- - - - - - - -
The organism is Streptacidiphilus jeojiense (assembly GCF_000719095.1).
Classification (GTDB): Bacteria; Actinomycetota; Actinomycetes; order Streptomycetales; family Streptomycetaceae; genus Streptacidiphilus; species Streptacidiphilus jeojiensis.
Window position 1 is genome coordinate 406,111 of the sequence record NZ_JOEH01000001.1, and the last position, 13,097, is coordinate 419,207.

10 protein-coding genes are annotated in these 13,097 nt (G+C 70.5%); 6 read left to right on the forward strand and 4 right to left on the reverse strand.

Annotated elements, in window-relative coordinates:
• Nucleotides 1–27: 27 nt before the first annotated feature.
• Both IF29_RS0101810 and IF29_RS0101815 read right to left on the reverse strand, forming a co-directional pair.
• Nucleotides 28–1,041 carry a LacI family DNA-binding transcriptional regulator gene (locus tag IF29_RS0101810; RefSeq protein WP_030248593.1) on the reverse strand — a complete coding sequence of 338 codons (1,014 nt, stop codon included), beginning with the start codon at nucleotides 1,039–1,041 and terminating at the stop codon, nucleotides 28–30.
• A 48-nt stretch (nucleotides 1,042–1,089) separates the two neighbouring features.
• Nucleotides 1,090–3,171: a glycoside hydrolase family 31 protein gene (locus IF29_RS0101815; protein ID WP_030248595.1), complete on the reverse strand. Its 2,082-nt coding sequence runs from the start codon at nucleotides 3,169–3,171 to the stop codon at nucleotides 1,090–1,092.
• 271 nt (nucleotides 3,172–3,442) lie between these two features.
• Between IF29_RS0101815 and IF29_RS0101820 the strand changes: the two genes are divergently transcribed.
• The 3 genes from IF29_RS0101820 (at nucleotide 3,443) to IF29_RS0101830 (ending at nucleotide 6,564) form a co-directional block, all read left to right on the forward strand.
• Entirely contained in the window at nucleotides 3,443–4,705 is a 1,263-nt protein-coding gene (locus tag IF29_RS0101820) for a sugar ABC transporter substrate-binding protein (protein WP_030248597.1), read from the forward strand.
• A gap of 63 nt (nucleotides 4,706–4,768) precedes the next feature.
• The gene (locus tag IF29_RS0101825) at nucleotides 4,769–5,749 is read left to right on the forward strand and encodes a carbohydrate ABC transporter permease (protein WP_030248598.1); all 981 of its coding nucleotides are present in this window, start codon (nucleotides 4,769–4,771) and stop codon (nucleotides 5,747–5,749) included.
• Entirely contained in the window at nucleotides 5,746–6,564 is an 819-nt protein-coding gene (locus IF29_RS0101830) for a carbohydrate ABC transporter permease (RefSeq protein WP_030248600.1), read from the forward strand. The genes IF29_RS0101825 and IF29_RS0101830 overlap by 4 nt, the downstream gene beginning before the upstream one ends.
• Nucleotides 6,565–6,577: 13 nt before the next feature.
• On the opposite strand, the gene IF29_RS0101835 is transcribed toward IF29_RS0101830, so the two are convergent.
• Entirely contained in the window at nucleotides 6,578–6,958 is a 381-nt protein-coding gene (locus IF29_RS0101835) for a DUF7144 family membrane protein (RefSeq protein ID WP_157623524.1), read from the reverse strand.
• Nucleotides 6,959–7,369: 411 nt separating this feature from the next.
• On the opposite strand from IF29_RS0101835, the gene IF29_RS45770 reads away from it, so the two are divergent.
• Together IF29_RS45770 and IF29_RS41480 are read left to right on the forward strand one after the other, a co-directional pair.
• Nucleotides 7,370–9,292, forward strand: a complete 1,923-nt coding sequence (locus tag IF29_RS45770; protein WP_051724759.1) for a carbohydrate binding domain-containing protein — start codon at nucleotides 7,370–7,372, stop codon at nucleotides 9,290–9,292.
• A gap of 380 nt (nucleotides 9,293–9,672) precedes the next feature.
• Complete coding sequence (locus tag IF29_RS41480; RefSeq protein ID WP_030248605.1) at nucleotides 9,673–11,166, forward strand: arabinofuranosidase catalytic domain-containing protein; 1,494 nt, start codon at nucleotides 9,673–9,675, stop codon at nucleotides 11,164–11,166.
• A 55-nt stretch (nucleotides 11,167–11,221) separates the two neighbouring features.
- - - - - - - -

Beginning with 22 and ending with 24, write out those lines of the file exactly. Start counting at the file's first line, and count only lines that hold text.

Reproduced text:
• On the opposite strand from IF29_RS0101835, the gene IF29_RS45770 reads away from it, so the two are divergent.
• Together IF29_RS45770 and IF29_RS41480 are read left to right on the forward strand one after the other, a co-directional pair.
• Nucleotides 7,370–9,292, forward strand: a complete 1,923-nt coding sequence (locus tag IF29_RS45770; protein WP_051724759.1) for a carbohydrate binding domain-containing protein — start codon at nucleotides 7,370–7,372, stop codon at nucleotides 9,290–9,292.